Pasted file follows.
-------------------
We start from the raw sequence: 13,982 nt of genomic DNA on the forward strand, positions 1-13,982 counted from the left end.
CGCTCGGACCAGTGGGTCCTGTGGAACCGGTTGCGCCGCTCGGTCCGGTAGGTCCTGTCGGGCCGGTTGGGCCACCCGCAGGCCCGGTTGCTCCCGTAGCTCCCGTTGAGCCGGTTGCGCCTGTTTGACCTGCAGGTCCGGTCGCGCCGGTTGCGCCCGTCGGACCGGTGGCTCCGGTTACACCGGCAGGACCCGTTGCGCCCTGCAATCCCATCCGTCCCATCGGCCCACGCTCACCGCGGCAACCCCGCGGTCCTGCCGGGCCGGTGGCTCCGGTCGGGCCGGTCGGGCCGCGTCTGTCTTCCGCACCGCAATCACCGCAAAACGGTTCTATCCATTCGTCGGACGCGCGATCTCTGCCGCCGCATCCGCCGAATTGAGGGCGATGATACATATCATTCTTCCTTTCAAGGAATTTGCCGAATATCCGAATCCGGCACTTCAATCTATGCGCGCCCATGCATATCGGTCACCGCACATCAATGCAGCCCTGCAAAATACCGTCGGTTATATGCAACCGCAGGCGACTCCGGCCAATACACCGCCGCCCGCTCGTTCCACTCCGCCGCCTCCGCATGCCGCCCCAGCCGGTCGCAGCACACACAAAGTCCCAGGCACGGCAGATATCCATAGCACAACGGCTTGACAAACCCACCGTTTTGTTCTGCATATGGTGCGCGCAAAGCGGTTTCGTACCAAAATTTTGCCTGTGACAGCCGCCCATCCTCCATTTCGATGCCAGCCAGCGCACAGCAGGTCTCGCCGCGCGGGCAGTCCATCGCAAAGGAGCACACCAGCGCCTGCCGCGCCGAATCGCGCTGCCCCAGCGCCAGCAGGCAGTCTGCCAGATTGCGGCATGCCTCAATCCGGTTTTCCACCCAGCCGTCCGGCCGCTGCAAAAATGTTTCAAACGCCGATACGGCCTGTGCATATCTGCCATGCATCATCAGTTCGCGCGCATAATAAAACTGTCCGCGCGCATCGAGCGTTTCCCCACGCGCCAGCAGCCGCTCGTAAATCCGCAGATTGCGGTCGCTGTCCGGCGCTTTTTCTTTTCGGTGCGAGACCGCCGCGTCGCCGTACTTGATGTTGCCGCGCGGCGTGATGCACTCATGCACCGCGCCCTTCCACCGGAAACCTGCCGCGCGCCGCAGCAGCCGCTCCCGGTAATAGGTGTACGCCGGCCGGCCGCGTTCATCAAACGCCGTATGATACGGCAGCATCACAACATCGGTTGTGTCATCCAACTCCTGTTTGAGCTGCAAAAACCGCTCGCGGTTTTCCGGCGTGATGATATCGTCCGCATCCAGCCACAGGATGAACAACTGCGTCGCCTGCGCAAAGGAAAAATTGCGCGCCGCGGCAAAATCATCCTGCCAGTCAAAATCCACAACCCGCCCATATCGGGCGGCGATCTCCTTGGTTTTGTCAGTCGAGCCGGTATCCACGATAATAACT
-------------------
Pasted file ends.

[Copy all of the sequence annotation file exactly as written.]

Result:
We start from the raw sequence: 13,982 nt of genomic DNA on the forward strand, positions 1-13,982 counted from the left end.
CGCTCGGACCAGTGGGTCCTGTGGAACCGGTTGCGCCGCTCGGTCCGGTAGGTCCTGTCGGGCCGGTTGGGCCACCCGCAGGCCCGGTTGCTCCCGTAGCTCCCGTTGAGCCGGTTGCGCCTGTTTGACCTGCAGGTCCGGTCGCGCCGGTTGCGCCCGTCGGACCGGTGGCTCCGGTTACACCGGCAGGACCCGTTGCGCCCTGCAATCCCATCCGTCCCATCGGCCCACGCTCACCGCGGCAACCCCGCGGTCCTGCCGGGCCGGTGGCTCCGGTCGGGCCGGTCGGGCCGCGTCTGTCTTCCGCACCGCAATCACCGCAAAACGGTTCTATCCATTCGTCGGACGCGCGATCTCTGCCGCCGCATCCGCCGAATTGAGGGCGATGATACATATCATTCTTCCTTTCAAGGAATTTGCCGAATATCCGAATCCGGCACTTCAATCTATGCGCGCCCATGCATATCGGTCACCGCACATCAATGCAGCCCTGCAAAATACCGTCGGTTATATGCAACCGCAGGCGACTCCGGCCAATACACCGCCGCCCGCTCGTTCCACTCCGCCGCCTCCGCATGCCGCCCCAGCCGGTCGCAGCACACACAAAGTCCCAGGCACGGCAGATATCCATAGCACAACGGCTTGACAAACCCACCGTTTTGTTCTGCATATGGTGCGCGCAAAGCGGTTTCGTACCAAAATTTTGCCTGTGACAGCCGCCCATCCTCCATTTCGATGCCAGCCAGCGCACAGCAGGTCTCGCCGCGCGGGCAGTCCATCGCAAAGGAGCACACCAGCGCCTGCCGCGCCGAATCGCGCTGCCCCAGCGCCAGCAGGCAGTCTGCCAGATTGCGGCATGCCTCAATCCGGTTTTCCACCCAGCCGTCCGGCCGCTGCAAAAATGTTTCAAACGCCGATACGGCCTGTGCATATCTGCCATGCATCATCAGTTCGCGCGCATAATAAAACTGTCCGCGCGCATCGAGCGTTTCCCCACGCGCCAGCAGCCGCTCGTAAATCCGCAGATTGCGGTCGCTGTCCGGCGCTTTTTCTTTTCGGTGCGAGACCGCCGCGTCGCCGTACTTGATGTTGCCGCGCGGCGTGATGCACTCATGCACCGCGCCCTTCCACCGGAAACCTGCCGCGCGCCGCAGCAGCCGCTCCCGGTAATAGGTGTACGCCGGCCGGCCGCGTTCATCAAACGCCGTATGATACGGCAGCATCACAACATCGGTTGTGTCATCCAACTCCTGTTTGAGCTGCAAAAACCGCTCGCGGTTTTCCGGCGTGATGATATCGTCCGCATCCAGCCACAGGATGAACAACTGCGTCGCCTGCGCAAAGGAAAAATTGCGCGCCGCGGCAAAATCATCCTGCCAGTCAAAATCCACAACCCGCCCATATCGGGCGGCGATCTCCTTGGTTTTGTCAGTCGAGCCGGTATCCACGATAATAACT